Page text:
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I've heard the term, open and closed chamber heads, what exactly does that mean and what are their benifits. I've also heard the term roller cam, does it have anything to do with the bearings? Thanks Dave
 

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Open and closed chamber heads roughly correspond to differences in the combustion chamber volume. Take the 351C for example. The standard 2V head design has a large, round, open chamber which lowers the compression ratio (given the same pistons, etc.) about 1.5 points. The majority of 4V heads were built with a sort of triangular shaped chamber that is commonly referred to as a quench chamber design. Its great for performance, but terrible for emissions.

But in other engine designs, like the big block Chevy, the open chamber head is the high performance part because it solves a valve shrouding problem with the closed chamber heads. Special pistons were used to keep the compression at acceptable performance levels.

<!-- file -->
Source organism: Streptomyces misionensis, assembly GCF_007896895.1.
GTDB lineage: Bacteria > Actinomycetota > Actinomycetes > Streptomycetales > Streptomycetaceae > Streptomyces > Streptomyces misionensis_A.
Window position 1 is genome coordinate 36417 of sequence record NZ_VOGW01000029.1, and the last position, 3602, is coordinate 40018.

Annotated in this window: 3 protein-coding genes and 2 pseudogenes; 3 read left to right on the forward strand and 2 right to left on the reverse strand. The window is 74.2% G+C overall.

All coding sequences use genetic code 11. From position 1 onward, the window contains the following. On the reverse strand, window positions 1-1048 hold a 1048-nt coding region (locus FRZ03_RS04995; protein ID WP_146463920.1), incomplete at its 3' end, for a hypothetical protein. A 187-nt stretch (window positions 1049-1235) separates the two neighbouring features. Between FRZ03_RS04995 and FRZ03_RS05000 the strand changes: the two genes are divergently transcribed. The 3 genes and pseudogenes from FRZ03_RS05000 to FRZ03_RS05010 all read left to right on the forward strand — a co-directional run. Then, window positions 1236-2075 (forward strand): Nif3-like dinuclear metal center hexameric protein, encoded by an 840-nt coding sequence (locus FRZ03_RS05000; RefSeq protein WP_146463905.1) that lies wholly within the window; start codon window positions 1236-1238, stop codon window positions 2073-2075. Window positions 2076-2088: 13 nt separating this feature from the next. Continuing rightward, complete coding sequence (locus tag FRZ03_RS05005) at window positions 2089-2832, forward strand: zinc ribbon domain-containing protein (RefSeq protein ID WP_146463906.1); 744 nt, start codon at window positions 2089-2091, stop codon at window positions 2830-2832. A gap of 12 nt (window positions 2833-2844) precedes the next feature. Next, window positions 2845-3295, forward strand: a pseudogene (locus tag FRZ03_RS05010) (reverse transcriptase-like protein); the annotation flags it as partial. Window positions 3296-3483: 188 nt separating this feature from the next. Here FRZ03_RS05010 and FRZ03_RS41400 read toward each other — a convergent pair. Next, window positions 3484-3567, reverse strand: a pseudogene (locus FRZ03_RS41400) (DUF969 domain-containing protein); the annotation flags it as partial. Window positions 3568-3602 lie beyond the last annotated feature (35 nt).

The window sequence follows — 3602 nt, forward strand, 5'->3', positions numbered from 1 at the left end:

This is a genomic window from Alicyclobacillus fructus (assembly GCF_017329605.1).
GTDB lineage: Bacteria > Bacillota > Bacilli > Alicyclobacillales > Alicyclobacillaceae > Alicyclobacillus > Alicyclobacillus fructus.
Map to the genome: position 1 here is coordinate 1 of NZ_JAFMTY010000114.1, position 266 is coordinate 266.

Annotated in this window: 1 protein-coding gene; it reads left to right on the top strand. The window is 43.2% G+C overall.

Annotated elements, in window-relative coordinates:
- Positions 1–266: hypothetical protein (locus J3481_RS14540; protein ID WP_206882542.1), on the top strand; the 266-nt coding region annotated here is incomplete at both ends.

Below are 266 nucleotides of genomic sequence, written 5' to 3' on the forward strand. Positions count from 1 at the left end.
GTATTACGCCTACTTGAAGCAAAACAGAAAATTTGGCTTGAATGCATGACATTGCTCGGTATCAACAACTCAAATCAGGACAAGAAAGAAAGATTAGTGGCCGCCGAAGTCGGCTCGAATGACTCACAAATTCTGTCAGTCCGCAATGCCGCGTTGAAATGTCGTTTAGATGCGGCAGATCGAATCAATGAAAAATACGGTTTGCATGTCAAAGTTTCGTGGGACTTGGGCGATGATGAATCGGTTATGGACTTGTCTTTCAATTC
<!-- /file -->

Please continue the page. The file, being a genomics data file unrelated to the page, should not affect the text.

Roller cams use special lifters with actual rollers on them. The cam bearings themselves are bushing style, no matter if the cam is a roller or not.



Dave J

My wife says if I buy another Mustang, she's gonna divorce me. I'm sure gonna miss her....
 
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